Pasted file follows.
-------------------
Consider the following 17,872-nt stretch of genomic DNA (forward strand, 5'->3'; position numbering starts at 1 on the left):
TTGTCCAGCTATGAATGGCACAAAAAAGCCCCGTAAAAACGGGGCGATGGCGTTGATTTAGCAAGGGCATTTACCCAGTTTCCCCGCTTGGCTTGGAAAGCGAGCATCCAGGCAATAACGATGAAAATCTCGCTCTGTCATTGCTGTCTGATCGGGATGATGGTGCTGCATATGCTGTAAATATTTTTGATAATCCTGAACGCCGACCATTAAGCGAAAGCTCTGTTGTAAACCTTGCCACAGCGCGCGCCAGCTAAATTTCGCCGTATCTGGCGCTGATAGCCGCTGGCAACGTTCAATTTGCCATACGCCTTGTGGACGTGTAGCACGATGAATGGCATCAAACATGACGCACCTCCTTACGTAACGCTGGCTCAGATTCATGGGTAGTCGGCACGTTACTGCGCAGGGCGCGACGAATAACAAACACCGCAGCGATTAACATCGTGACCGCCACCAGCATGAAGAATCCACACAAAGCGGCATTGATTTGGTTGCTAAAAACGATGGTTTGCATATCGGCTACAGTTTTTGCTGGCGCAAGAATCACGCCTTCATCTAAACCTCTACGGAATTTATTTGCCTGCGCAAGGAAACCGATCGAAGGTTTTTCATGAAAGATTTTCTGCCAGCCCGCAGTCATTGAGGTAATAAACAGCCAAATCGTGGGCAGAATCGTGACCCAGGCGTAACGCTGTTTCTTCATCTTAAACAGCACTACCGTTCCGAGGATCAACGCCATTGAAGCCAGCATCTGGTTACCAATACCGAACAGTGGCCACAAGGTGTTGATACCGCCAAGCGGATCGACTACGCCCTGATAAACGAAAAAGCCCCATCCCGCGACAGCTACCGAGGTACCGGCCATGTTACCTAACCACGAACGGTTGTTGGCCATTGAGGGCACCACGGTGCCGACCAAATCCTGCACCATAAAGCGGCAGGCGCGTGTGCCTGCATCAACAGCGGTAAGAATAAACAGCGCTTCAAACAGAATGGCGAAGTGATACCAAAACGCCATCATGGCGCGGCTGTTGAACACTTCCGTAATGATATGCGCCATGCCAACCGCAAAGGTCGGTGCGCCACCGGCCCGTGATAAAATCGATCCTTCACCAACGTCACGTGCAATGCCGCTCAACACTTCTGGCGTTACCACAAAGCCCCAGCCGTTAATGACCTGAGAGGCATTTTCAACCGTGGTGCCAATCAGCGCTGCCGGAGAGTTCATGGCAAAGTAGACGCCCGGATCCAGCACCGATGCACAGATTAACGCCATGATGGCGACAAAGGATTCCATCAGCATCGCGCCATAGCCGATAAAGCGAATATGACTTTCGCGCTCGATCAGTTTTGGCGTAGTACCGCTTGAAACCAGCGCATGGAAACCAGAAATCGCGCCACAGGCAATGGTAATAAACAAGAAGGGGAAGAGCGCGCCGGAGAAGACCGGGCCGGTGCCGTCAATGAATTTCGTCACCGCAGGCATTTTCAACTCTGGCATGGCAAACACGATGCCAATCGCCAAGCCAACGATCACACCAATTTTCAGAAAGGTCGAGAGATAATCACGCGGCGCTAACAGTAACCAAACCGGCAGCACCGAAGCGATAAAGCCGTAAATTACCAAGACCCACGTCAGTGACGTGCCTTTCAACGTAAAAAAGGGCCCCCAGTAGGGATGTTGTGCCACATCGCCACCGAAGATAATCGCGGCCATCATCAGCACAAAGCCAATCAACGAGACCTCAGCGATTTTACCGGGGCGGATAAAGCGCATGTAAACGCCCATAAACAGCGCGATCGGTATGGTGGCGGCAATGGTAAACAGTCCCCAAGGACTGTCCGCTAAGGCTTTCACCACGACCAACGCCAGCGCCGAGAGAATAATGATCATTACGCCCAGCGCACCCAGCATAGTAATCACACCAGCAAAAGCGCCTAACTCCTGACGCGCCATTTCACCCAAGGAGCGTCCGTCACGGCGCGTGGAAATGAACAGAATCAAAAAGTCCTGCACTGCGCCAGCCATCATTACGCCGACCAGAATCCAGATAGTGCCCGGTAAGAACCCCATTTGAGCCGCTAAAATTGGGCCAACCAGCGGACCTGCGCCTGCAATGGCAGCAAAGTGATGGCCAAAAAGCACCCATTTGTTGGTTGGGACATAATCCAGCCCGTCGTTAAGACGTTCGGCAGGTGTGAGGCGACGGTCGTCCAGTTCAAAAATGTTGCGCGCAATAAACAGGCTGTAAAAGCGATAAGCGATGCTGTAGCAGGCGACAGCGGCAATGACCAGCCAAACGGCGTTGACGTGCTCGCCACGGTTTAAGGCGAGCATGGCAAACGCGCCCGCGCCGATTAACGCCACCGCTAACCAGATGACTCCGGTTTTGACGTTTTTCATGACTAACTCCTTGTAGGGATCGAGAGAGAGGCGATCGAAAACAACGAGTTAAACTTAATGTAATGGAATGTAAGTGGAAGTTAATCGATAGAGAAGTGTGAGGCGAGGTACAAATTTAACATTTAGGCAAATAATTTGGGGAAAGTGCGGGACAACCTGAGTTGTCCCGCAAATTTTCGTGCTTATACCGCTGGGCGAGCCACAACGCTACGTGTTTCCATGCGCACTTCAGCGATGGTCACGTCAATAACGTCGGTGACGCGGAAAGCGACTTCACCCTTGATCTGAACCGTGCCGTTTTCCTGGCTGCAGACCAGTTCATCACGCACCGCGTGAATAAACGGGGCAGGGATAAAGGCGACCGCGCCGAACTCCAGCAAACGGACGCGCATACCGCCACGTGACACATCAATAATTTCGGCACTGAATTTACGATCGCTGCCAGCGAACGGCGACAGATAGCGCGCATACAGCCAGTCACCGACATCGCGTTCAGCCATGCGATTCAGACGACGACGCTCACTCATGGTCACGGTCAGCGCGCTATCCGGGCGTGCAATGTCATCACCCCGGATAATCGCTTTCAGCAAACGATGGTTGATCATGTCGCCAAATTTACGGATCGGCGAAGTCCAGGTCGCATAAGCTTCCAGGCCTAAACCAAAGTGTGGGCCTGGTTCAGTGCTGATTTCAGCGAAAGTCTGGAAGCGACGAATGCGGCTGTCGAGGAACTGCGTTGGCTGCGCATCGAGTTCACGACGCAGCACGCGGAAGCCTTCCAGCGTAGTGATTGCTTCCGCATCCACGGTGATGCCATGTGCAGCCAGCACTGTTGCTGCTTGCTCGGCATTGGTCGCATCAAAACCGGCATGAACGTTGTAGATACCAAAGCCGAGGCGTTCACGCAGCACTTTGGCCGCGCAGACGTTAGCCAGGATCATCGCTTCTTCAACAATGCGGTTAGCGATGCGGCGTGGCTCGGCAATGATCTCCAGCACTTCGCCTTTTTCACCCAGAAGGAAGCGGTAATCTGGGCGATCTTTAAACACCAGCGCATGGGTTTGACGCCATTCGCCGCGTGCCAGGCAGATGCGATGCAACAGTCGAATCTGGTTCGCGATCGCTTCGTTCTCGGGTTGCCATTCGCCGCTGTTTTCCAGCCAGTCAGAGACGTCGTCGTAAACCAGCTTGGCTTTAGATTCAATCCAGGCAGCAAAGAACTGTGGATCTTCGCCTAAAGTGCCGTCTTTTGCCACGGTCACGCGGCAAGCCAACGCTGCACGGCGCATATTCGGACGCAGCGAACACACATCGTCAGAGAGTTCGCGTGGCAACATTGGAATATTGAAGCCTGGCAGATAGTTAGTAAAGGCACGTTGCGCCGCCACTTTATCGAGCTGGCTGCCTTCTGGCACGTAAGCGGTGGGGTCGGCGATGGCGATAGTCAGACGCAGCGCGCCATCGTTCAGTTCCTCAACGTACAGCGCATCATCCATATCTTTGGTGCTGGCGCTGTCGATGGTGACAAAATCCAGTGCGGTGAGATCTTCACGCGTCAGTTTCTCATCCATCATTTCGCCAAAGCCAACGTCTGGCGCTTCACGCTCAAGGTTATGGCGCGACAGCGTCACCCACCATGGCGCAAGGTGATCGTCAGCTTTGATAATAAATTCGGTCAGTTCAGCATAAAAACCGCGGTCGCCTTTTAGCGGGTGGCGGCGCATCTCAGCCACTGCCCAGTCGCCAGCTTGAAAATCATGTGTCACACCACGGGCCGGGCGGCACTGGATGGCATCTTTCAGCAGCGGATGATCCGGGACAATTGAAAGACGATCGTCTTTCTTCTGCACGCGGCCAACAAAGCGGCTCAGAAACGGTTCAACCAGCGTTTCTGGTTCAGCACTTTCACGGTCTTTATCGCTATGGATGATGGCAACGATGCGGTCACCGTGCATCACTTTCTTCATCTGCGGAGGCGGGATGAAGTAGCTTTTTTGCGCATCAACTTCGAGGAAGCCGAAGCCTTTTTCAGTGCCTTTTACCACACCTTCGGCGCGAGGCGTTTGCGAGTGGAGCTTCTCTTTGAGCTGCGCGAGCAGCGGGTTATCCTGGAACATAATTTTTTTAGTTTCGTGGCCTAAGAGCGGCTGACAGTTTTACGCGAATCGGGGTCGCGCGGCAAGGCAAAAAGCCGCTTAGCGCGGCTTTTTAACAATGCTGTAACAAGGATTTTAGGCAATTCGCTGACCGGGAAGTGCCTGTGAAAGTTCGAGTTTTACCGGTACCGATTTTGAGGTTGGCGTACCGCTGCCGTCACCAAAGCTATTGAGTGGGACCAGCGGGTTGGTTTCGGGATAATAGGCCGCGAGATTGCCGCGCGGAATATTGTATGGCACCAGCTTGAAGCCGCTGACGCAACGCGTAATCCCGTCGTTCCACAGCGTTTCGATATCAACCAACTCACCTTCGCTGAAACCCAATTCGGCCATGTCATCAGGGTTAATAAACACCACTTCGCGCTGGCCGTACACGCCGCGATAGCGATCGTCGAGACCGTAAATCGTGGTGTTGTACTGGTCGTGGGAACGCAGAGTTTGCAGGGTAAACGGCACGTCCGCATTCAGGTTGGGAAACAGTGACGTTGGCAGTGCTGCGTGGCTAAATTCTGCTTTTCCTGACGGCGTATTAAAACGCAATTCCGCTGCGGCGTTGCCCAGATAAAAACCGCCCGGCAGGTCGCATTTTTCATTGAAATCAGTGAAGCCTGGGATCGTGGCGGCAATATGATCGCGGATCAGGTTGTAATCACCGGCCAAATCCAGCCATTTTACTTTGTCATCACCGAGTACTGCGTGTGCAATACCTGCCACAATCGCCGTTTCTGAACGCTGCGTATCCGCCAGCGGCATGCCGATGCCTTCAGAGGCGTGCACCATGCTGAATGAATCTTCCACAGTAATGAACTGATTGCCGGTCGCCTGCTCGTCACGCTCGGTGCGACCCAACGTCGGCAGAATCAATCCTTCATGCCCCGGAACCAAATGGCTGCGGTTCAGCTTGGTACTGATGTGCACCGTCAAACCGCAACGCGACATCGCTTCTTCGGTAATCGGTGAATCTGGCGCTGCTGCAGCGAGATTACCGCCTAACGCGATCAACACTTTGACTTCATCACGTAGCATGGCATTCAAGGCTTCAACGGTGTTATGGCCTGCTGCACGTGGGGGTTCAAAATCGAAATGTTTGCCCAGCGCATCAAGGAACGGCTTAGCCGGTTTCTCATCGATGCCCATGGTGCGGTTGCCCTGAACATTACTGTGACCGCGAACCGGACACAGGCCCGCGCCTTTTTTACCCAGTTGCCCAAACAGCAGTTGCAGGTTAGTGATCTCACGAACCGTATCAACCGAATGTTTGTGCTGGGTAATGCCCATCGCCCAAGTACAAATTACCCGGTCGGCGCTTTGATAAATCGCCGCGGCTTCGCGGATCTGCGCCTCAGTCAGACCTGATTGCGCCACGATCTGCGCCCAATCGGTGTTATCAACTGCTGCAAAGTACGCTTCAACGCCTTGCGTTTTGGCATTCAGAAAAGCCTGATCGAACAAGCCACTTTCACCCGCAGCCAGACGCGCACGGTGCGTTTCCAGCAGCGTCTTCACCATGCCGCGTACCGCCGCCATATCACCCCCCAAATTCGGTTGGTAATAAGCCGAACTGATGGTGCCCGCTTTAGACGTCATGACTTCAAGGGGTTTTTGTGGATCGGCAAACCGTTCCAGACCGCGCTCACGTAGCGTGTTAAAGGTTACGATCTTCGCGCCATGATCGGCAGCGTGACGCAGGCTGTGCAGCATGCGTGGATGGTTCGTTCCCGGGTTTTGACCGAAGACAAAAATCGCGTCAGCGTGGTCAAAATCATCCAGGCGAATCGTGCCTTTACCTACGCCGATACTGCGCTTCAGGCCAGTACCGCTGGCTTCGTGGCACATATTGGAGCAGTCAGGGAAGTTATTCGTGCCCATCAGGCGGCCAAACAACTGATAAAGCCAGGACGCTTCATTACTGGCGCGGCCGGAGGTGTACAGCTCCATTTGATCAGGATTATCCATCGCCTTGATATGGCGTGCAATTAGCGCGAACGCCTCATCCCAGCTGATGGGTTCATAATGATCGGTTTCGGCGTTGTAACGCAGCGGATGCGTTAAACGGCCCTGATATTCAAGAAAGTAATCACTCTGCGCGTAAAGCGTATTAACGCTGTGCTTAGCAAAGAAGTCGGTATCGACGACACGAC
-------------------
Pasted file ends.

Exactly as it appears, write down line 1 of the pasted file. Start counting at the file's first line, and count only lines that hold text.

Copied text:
Consider the following 17,872-nt stretch of genomic DNA (forward strand, 5'->3'; position numbering starts at 1 on the left):